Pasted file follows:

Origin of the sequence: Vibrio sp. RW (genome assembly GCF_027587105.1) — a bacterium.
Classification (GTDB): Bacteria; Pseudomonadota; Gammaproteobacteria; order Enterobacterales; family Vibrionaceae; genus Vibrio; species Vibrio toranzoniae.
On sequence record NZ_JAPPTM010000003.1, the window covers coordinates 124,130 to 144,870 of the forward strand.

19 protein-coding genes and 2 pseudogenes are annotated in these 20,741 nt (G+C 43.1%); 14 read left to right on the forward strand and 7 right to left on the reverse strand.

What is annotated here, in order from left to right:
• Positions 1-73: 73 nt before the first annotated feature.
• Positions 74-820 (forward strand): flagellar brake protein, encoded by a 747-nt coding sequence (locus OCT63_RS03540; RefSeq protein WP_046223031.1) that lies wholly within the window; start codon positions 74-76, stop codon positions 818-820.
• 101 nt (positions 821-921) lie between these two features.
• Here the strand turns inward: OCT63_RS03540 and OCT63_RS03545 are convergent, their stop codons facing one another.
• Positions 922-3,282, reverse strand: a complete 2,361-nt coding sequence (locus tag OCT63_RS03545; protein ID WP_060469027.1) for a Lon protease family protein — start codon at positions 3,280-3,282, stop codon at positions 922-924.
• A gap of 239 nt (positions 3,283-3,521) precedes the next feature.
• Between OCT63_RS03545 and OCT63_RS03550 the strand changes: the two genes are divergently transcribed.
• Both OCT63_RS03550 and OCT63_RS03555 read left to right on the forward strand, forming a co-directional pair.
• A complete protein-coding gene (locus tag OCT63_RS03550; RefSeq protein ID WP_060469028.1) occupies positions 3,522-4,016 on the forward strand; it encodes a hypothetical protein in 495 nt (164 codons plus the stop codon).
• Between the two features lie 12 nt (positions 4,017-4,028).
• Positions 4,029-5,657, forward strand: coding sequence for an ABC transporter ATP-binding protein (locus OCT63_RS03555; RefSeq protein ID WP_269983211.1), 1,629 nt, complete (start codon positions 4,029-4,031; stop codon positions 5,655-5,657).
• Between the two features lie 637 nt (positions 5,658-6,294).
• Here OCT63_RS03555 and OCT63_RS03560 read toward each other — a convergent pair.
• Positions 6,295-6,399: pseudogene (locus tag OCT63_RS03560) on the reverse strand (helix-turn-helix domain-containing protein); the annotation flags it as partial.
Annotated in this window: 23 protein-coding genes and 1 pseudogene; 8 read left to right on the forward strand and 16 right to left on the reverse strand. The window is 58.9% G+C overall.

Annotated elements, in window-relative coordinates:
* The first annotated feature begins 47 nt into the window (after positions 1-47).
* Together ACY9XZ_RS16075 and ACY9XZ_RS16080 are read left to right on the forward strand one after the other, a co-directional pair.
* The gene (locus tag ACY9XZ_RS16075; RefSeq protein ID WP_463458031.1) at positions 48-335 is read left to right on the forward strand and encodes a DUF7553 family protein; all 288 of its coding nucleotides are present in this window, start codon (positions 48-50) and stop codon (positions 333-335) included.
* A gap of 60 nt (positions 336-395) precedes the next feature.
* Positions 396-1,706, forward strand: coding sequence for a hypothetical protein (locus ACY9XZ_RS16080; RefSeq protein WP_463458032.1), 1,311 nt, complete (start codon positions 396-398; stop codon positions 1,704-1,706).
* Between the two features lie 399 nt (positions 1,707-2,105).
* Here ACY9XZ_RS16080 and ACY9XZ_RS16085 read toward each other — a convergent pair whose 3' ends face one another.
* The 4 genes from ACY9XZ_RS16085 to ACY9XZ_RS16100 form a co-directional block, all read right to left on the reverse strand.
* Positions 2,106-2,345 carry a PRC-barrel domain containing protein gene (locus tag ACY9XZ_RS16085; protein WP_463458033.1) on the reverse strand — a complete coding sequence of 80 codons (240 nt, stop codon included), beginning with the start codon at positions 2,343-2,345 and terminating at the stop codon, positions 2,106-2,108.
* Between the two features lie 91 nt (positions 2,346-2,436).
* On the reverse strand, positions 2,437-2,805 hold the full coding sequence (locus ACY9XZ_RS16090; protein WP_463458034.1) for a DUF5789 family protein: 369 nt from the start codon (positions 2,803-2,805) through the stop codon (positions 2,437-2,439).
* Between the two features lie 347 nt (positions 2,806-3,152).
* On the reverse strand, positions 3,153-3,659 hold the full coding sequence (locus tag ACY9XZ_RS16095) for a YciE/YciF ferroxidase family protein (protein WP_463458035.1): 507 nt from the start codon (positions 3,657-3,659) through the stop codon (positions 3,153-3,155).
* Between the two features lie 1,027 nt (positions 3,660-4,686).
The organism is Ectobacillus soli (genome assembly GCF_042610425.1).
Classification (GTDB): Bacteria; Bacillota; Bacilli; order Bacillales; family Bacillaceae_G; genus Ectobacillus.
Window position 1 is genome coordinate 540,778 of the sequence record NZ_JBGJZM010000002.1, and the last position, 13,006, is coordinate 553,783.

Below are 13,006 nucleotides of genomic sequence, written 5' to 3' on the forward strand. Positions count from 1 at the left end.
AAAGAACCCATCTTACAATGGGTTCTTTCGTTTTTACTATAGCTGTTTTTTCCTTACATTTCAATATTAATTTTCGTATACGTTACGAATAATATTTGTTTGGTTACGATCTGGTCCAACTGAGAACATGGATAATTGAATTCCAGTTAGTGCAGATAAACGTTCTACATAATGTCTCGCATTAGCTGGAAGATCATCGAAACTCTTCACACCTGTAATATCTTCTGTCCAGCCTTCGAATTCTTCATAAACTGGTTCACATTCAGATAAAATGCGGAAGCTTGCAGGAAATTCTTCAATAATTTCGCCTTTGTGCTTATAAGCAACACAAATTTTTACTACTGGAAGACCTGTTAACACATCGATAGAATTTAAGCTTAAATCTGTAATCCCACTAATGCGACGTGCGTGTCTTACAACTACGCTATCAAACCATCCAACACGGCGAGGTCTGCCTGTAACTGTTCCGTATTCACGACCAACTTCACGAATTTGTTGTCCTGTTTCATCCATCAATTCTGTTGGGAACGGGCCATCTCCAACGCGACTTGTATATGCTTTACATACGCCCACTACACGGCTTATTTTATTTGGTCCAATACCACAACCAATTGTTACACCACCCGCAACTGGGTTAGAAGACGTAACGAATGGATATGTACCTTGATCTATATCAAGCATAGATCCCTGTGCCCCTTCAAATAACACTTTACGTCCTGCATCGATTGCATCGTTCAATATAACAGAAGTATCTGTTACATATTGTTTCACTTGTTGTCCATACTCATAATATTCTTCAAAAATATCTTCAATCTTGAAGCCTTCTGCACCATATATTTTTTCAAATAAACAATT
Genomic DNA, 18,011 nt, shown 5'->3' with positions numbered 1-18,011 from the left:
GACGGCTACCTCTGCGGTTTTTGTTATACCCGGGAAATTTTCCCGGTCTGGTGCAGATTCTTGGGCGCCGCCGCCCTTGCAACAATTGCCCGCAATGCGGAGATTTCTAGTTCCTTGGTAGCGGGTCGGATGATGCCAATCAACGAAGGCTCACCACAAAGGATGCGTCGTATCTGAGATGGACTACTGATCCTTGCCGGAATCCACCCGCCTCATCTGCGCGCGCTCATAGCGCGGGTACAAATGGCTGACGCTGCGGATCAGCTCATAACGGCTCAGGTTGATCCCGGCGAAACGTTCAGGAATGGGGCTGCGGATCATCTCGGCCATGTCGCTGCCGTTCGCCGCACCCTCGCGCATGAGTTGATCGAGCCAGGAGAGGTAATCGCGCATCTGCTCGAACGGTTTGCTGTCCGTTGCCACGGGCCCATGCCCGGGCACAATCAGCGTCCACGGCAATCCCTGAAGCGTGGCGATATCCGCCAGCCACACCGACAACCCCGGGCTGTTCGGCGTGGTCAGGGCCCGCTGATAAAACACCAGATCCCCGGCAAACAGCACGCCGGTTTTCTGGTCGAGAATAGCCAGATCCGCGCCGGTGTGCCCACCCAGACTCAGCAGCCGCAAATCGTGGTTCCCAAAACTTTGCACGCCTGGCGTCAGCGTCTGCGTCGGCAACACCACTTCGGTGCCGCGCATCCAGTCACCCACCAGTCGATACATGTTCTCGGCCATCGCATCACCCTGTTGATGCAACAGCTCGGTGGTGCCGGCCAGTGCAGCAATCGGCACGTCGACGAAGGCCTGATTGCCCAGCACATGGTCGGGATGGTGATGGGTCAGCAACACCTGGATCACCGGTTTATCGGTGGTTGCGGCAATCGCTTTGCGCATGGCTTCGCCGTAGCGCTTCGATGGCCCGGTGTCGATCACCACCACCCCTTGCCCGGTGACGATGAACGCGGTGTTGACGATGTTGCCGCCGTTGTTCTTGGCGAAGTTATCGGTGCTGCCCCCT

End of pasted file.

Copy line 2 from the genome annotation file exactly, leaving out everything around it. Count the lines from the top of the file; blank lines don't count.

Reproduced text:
Classification (GTDB): Bacteria; Pseudomonadota; Gammaproteobacteria; order Enterobacterales; family Vibrionaceae; genus Vibrio; species Vibrio toranzoniae.